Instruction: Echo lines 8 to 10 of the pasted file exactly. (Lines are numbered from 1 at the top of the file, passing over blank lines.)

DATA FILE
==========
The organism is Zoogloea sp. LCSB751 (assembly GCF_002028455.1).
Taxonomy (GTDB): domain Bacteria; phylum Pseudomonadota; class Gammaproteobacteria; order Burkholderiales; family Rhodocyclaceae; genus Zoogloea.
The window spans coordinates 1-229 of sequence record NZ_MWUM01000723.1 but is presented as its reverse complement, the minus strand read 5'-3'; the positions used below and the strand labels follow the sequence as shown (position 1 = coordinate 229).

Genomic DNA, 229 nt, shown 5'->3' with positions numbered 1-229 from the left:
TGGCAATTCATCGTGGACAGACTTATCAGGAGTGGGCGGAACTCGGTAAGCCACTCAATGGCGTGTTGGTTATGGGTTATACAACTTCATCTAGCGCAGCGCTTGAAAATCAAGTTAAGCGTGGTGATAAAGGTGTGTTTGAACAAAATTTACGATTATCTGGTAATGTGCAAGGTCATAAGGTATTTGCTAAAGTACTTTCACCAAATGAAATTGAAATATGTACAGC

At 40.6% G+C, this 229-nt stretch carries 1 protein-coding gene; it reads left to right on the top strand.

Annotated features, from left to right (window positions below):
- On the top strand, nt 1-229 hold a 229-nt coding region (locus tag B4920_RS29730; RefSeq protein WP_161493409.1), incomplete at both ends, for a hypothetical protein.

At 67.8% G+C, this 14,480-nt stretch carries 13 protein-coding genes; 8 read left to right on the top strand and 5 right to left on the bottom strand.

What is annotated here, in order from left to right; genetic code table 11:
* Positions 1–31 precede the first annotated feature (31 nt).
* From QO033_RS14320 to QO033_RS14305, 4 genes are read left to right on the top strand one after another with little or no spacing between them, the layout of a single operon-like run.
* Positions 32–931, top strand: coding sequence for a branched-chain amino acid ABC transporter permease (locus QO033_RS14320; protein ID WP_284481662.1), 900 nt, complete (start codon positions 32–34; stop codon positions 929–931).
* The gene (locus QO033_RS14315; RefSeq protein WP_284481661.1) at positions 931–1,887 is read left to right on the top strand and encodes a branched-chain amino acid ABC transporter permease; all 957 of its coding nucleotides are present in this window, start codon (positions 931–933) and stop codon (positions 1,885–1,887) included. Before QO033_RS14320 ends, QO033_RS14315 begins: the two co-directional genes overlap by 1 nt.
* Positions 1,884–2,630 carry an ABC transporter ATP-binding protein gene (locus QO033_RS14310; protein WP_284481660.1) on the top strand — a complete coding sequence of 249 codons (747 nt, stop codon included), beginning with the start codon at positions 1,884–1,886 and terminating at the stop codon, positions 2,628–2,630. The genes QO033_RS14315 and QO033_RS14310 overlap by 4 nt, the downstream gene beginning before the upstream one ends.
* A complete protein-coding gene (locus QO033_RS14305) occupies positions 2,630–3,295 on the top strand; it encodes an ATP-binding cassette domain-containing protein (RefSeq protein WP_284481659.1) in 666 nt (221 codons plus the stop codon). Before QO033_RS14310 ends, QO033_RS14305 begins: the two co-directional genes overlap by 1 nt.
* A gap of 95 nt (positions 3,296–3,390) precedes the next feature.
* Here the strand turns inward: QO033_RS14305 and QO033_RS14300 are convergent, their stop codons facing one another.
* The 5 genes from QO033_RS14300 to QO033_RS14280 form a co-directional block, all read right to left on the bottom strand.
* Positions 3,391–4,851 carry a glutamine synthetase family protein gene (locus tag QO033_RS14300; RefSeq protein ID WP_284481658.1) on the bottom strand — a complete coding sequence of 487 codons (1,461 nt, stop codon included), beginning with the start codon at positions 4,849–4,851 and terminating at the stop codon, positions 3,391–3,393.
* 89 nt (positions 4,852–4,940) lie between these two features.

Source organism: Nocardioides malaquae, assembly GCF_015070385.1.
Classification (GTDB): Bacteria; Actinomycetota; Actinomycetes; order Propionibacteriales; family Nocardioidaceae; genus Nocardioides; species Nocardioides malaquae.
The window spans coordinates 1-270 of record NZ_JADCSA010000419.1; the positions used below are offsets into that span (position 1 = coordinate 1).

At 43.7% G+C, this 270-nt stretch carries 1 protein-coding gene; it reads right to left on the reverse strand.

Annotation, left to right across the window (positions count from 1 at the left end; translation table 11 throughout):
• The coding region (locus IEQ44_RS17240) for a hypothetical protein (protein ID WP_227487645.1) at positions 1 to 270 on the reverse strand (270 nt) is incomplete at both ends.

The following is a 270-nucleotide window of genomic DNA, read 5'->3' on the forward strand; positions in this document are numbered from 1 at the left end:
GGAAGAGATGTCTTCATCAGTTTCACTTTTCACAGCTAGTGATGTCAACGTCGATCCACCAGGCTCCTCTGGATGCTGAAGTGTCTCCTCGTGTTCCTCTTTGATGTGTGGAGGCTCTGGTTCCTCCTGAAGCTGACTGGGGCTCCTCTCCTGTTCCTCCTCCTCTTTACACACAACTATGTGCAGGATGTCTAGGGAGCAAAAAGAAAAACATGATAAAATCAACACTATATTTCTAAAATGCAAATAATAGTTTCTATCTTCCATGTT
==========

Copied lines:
- On the top strand, nt 1-229 hold a 229-nt coding region (locus tag B4920_RS29730; RefSeq protein WP_161493409.1), incomplete at both ends, for a hypothetical protein.

At 67.8% G+C, this 14,480-nt stretch carries 13 protein-coding genes; 8 read left to right on the top strand and 5 right to left on the bottom strand.

What is annotated here, in order from left to right; genetic code table 11: